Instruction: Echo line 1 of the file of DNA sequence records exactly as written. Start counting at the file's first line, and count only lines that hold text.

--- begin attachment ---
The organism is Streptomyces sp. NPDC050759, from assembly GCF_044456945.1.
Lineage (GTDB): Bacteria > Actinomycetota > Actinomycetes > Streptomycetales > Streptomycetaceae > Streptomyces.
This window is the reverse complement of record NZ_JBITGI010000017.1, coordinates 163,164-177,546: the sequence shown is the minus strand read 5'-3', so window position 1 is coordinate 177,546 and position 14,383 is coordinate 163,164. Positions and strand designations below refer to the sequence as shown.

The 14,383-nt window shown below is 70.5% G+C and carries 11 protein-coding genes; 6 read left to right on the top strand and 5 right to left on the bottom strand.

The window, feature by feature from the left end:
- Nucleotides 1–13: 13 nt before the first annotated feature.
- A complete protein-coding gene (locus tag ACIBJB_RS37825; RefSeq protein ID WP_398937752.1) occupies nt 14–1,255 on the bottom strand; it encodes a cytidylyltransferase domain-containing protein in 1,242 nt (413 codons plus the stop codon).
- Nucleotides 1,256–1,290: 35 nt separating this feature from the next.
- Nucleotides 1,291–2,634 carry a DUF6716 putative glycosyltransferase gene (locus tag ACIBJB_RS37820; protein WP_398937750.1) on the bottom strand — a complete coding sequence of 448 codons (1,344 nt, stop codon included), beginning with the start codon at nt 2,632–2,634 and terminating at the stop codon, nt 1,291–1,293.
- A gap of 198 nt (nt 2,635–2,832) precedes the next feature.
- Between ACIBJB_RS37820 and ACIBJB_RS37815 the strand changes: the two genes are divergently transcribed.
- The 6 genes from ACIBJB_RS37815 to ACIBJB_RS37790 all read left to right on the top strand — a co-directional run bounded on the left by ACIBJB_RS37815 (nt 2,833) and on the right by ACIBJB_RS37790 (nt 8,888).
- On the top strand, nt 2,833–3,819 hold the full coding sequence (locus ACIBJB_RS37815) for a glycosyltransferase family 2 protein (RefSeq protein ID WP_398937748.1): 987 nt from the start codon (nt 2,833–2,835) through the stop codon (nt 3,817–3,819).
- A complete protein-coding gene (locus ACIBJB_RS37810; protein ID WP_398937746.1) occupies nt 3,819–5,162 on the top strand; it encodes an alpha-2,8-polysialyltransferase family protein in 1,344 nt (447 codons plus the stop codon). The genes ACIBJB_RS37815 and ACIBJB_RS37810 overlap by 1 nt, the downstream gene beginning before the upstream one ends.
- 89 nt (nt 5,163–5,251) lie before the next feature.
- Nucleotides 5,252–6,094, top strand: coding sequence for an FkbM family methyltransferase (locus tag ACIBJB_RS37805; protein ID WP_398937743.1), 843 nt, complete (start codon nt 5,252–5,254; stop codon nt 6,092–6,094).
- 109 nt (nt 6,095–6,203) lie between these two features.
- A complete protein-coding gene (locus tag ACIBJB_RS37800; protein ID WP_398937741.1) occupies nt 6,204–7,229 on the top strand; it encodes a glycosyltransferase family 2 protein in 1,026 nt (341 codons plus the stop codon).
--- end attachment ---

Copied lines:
The organism is Streptomyces sp. NPDC050759, from assembly GCF_044456945.1.